Computer-generated standing orders are more effective than computer-generated reminders for physicians, at least for making sure that patients receive influenza and pneumonia vaccinations as recommended by current guidelines. Thats the conclusion of a study published Tuesday in the Journal of the American Medical Association.
“Its a sure bet” that standing orders—that is, default treatment instructions for patients meeting certain criteria—increase preventive care, said Clement McDonald, the studys senior author.
McDonald, of the Regenstrief Institute in Indianapolis, said that besides vaccination, standing orders could help make sure that more patients receive cholesterol tests, mammograms and other widely recommended procedures.
But he hastened to add that any kind of computer prompt is much better than none at all in making sure that patients who enter a hospital for other reasons receive preventive treatment.
Based on a survey of a hospital that did not use computer systems to identify those eligible for the vaccine, McDonald said “only about 1 percent of patients get these vaccines. Its not in the minds of people to do these vaccines yet.”
The study published in JAMA (the Journal of the American Medical Association) used a hospitals computerized order entry system to find patients eligible for vaccinations against flu or pneumonia. Over 14 months, 3,777 patients that entered the hospital were screened for eligibility.
For about half of the eligible patients, vaccine orders were produced automatically and given to nurses when patients were discharged. For the other patients, the computer sent reminders for vaccine orders to physicians during routine order entry.
Before administering the vaccinations, nurses always asked patients if they wanted a vaccination, had already received a vaccination or had potential allergies to the vaccine.
After correcting for patients who said they had already received vaccinations, 52 percent of patients in the standing order group received influenza vaccines, compared with 36 percent in the reminder group. Results for the pneumococcal vaccine were similar.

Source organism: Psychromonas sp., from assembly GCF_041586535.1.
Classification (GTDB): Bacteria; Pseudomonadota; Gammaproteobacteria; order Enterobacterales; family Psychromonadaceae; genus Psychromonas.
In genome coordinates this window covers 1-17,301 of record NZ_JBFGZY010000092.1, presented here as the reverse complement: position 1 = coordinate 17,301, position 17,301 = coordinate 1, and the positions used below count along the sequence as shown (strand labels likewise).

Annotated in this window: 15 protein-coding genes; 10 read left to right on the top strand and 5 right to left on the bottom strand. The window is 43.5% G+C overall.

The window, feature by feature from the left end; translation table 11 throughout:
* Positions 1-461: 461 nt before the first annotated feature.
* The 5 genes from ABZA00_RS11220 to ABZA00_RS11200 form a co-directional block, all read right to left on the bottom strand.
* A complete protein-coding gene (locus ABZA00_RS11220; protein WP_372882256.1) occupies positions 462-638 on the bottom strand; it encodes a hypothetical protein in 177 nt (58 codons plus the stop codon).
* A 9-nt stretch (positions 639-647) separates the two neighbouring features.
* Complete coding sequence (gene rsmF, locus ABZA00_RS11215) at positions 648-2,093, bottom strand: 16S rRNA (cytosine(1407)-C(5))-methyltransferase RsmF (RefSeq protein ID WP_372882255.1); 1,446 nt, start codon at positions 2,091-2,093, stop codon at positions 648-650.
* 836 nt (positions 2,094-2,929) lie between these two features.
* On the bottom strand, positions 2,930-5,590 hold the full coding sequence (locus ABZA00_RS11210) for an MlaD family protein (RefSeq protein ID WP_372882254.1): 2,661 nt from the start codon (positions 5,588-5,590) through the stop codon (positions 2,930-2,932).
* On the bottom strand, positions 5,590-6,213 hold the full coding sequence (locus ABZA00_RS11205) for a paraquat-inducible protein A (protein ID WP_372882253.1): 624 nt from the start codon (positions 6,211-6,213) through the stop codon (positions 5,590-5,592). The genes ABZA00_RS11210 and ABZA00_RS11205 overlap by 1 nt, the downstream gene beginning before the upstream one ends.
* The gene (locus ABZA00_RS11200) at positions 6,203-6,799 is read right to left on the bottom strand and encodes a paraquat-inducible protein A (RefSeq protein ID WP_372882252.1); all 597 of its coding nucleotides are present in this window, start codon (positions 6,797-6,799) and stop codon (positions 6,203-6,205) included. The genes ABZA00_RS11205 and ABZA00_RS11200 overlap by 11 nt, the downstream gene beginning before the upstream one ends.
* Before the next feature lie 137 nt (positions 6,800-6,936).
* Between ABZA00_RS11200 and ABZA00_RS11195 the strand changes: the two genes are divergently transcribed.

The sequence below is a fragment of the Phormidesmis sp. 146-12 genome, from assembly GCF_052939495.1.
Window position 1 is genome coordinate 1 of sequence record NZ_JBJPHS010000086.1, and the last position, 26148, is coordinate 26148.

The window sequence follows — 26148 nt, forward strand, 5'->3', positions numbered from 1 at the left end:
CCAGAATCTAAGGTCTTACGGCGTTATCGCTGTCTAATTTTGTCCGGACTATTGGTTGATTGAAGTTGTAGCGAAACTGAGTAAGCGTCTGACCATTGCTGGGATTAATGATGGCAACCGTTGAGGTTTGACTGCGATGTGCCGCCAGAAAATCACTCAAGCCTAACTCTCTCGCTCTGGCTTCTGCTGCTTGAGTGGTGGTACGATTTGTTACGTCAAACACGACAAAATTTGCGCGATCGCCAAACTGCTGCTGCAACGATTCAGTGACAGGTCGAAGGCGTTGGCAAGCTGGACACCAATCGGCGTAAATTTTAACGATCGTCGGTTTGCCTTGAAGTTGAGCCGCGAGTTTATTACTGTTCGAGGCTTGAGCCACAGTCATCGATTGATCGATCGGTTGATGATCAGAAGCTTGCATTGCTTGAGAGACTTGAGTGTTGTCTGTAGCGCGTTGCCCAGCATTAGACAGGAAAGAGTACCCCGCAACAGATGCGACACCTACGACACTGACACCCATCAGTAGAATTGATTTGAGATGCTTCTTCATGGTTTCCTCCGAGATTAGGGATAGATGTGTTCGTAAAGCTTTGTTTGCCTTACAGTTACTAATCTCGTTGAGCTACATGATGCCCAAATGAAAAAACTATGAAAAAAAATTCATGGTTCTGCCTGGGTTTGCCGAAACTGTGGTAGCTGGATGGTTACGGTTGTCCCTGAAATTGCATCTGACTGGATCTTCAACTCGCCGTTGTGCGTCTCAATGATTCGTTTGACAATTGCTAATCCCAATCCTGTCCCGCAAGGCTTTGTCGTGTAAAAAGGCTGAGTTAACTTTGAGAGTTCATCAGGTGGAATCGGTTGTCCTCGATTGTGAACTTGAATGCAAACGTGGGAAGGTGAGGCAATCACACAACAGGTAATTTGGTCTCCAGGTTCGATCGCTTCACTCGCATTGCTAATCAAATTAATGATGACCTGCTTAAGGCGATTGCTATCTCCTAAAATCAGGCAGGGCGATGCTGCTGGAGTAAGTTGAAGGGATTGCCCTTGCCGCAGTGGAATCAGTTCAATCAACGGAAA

McDonald said the work showed how improved health care often relies on the initiative of a health care organization, as opposed to that of individual physicians. “If the system thinks it should be done, the system should get it done,” he said.
He speculated that physicians sometimes did not follow through on reminders because they wanted to discharge a patient more quickly or because the patient had told them a vaccine was unwanted. But he said some reminders probably got lost amid other distractions or just because the physicians were given “an easy opportunity to say no.”
Nurses and Computers
To increase vaccinations, McDonald said, the combination of nurse and computer is much more powerful than that of physician and computer. He also said the technology involved for having nurses administer preventive care is more available in hospitals.
Physician reminders require computerized order entry, which is only in place in a few hospitals, he said. But most large health organizations have a computerized management system that the nurses use to handle orders, he said.
McDonald warned that generating standing orders automatically wouldnt work for complex decisions, such as deciding whether to recommend statins to someone with liver disease.
But he said it could be highly effective in making sure that patients receive well-understood preventive treatments and tests that they might otherwise skip.
“If youve got the data, you can make the recommendation” whenever the patient comes into a hospital or doctors office, he said.
He said some hospitals had tried to generate standing orders manually by inspecting patients files, but attempts fell short because of the time required to go through the files. But he said, an appropriately designed computer system could generate orders almost instantly.
“Anytime you have a computer that has enough information, you can get this done with less work and less burden with standing orders,” McDonald said.